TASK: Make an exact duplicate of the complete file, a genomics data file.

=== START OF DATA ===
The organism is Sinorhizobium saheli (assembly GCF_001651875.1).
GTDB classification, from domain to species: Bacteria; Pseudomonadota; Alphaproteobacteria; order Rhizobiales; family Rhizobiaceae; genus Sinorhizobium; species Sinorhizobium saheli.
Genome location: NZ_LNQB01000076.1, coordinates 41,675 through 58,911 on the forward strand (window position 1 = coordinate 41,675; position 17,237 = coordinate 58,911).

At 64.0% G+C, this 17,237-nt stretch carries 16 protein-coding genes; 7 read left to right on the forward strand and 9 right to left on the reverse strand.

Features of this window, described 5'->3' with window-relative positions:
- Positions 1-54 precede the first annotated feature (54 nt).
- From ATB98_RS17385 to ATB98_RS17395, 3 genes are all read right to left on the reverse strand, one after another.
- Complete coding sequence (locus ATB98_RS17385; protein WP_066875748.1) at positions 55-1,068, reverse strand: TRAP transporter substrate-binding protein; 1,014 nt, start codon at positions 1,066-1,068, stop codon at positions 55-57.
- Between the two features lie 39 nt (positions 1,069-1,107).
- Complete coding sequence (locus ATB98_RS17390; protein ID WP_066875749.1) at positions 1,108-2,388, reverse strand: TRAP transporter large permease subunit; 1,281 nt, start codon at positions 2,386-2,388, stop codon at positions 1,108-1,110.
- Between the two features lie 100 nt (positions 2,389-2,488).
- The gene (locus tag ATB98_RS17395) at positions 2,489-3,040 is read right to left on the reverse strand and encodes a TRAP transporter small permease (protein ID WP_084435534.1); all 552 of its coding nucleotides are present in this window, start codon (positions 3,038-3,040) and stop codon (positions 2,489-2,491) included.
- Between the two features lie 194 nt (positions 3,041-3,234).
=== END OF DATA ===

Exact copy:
The organism is Sinorhizobium saheli (assembly GCF_001651875.1).
GTDB classification, from domain to species: Bacteria; Pseudomonadota; Alphaproteobacteria; order Rhizobiales; family Rhizobiaceae; genus Sinorhizobium; species Sinorhizobium saheli.
Genome location: NZ_LNQB01000076.1, coordinates 41,675 through 58,911 on the forward strand (window position 1 = coordinate 41,675; position 17,237 = coordinate 58,911).

At 64.0% G+C, this 17,237-nt stretch carries 16 protein-coding genes; 7 read left to right on the forward strand and 9 right to left on the reverse strand.

Features of this window, described 5'->3' with window-relative positions:
- Positions 1-54 precede the first annotated feature (54 nt).
- From ATB98_RS17385 to ATB98_RS17395, 3 genes are all read right to left on the reverse strand, one after another.
- Complete coding sequence (locus ATB98_RS17385; protein WP_066875748.1) at positions 55-1,068, reverse strand: TRAP transporter substrate-binding protein; 1,014 nt, start codon at positions 1,066-1,068, stop codon at positions 55-57.
- Between the two features lie 39 nt (positions 1,069-1,107).
- Complete coding sequence (locus ATB98_RS17390; protein ID WP_066875749.1) at positions 1,108-2,388, reverse strand: TRAP transporter large permease subunit; 1,281 nt, start codon at positions 2,386-2,388, stop codon at positions 1,108-1,110.
- Between the two features lie 100 nt (positions 2,389-2,488).
- The gene (locus tag ATB98_RS17395) at positions 2,489-3,040 is read right to left on the reverse strand and encodes a TRAP transporter small permease (protein ID WP_084435534.1); all 552 of its coding nucleotides are present in this window, start codon (positions 3,038-3,040) and stop codon (positions 2,489-2,491) included.
- Between the two features lie 194 nt (positions 3,041-3,234).